BUSE Lecturer breaks new ground documenting dry stone masonry at Great Zimbabwe

Bindura University of Science Education lecturer Mr Munyaradzi Elton Sagiya of the department of Languages and Communication skills has embarked on a novel research project titled ‘Documenting Knowledge, Skills and Practices of dry stone masonry at Great Zimbabwe’. The research project is being funded by the endangered material knowledge programme under the auspices of the British Museum.

Mr Sagiya joined the Bindura University in May 2021 from the Great Zimbabwe World Heritage site where he was Curator of Archaeology and Head of the Research and Conservation Centre. His research is focused on documenting and preserving the skills and practices of maintaining the Great Zimbabwe dry stone masonry through formalizing the practice and training of dry stone masons. Furthermore, the research aims to create a digital repository of interviews in video and audio as well as photographs capturing dry stone masons at work, also including views of Curators, Archaeologists, local community members and University academics. Sagiya believes the transition from oral dry stone masonry apprenticeship to more formalized methods is the key in ensuring the continued preservation of the Great Zimbabwe ruins and indigenous knowledge systems focused on dry stone wall structure preservation. Currently, there are only four dry stone masons overseeing the restoration and repair of the country’s over three hundred sixty dry stone wall structures hence the importance of Sagiya’s research project.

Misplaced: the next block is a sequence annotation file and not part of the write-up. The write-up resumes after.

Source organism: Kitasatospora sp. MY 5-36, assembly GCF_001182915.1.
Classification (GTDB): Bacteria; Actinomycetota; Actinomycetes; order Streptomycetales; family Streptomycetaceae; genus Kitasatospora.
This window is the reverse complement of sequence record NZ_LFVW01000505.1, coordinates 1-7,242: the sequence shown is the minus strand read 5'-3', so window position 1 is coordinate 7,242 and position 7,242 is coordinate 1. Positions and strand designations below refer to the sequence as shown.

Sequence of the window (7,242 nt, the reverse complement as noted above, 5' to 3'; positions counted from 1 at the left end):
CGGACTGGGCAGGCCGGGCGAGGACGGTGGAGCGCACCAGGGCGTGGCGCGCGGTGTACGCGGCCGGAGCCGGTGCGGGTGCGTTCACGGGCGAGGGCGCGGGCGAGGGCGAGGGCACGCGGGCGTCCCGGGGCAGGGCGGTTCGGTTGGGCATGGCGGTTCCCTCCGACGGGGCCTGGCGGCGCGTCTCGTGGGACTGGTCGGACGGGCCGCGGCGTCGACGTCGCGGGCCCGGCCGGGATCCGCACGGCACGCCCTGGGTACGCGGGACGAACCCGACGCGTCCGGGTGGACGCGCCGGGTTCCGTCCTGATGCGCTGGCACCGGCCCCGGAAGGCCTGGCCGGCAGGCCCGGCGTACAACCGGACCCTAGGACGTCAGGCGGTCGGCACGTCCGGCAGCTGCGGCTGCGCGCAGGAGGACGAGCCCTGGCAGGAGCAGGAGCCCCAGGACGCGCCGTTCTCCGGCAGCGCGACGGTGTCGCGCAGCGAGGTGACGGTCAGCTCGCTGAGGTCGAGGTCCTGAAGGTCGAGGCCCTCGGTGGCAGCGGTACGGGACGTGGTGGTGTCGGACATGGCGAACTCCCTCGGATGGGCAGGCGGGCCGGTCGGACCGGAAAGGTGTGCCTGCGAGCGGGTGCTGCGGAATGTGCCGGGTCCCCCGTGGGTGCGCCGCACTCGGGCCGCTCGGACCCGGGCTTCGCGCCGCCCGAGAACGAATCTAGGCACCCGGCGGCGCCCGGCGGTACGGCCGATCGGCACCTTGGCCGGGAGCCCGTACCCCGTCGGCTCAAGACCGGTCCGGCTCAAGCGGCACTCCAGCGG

To date, Sagiya has written several academic journal articles centred on policies and practices in conserving archaeological heritage sites in Zimbabwe. He has also represented the Bindura University of Science Education at several conferences and webinars. His research was granted the British Museum endangered materials funding in 2020 and it runs until august 2022 and is funded to the tune of twelve thousand and seventy five pounds.

The project in pictures